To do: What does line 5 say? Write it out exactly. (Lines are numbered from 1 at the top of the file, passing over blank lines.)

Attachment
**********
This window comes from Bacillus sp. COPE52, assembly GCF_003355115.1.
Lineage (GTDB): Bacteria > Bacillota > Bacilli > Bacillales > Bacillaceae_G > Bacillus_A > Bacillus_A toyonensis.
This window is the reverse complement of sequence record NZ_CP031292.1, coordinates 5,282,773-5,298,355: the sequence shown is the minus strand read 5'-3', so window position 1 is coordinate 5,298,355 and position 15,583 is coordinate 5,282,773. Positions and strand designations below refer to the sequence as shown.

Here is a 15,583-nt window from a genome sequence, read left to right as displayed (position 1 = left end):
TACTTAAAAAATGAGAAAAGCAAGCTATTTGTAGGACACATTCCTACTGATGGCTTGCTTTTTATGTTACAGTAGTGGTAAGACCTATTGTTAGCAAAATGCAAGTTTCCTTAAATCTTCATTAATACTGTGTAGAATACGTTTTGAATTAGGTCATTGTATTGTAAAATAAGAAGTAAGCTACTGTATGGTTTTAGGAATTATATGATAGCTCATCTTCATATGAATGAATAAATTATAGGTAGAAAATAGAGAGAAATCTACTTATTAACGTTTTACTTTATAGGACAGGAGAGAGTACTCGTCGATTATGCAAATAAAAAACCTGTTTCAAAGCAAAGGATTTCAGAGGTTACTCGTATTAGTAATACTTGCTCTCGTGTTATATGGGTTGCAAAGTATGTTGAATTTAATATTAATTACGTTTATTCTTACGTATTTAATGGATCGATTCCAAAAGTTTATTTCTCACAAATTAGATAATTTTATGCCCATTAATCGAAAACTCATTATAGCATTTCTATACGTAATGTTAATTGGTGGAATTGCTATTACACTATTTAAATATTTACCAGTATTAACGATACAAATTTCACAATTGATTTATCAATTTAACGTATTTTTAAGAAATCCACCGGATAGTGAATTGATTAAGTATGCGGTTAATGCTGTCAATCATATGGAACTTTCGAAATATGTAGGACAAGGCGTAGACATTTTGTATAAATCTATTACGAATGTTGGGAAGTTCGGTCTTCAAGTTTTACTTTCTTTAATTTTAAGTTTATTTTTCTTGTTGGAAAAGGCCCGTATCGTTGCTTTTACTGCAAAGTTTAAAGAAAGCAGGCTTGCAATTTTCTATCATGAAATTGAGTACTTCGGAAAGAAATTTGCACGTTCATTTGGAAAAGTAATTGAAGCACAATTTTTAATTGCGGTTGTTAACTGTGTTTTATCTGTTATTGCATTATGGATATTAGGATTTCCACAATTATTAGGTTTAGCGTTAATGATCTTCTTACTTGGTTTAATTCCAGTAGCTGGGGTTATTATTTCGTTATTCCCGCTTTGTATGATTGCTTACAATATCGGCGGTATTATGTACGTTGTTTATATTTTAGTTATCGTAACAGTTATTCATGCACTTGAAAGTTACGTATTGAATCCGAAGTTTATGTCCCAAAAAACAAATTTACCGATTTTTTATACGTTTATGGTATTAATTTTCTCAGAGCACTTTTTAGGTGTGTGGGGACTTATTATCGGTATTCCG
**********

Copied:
TACTTAAAAAATGAGAAAAGCAAGCTATTTGTAGGACACATTCCTACTGATGGCTTGCTTTTTATGTTACAGTAGTGGTAAGACCTATTGTTAGCAAAATGCAAGTTTCCTTAAATCTTCATTAATACTGTGTAGAATACGTTTTGAATTAGGTCATTGTATTGTAAAATAAGAAGTAAGCTACTGTATGGTTTTAGGAATTATATGATAGCTCATCTTCATATGAATGAATAAATTATAGGTAGAAAATAGAGAGAAATCTACTTATTAACGTTTTACTTTATAGGACAGGAGAGAGTACTCGTCGATTATGCAAATAAAAAACCTGTTTCAAAGCAAAGGATTTCAGAGGTTACTCGTATTAGTAATACTTGCTCTCGTGTTATATGGGTTGCAAAGTATGTTGAATTTAATATTAATTACGTTTATTCTTACGTATTTAATGGATCGATTCCAAAAGTTTATTTCTCACAAATTAGATAATTTTATGCCCATTAATCGAAAACTCATTATAGCATTTCTATACGTAATGTTAATTGGTGGAATTGCTATTACACTATTTAAATATTTACCAGTATTAACGATACAAATTTCACAATTGATTTATCAATTTAACGTATTTTTAAGAAATCCACCGGATAGTGAATTGATTAAGTATGCGGTTAATGCTGTCAATCATATGGAACTTTCGAAATATGTAGGACAAGGCGTAGACATTTTGTATAAATCTATTACGAATGTTGGGAAGTTCGGTCTTCAAGTTTTACTTTCTTTAATTTTAAGTTTATTTTTCTTGTTGGAAAAGGCCCGTATCGTTGCTTTTACTGCAAAGTTTAAAGAAAGCAGGCTTGCAATTTTCTATCATGAAATTGAGTACTTCGGAAAGAAATTTGCACGTTCATTTGGAAAAGTAATTGAAGCACAATTTTTAATTGCGGTTGTTAACTGTGTTTTATCTGTTATTGCATTATGGATATTAGGATTTCCACAATTATTAGGTTTAGCGTTAATGATCTTCTTACTTGGTTTAATTCCAGTAGCTGGGGTTATTATTTCGTTATTCCCGCTTTGTATGATTGCTTACAATATCGGCGGTATTATGTACGTTGTTTATATTTTAGTTATCGTAACAGTTATTCATGCACTTGAAAGTTACGTATTGAATCCGAAGTTTATGTCCCAAAAAACAAATTTACCGATTTTTTATACGTTTATGGTATTAATTTTCTCAGAGCACTTTTTAGGTGTGTGGGGACTTATTATCGGTATTCCG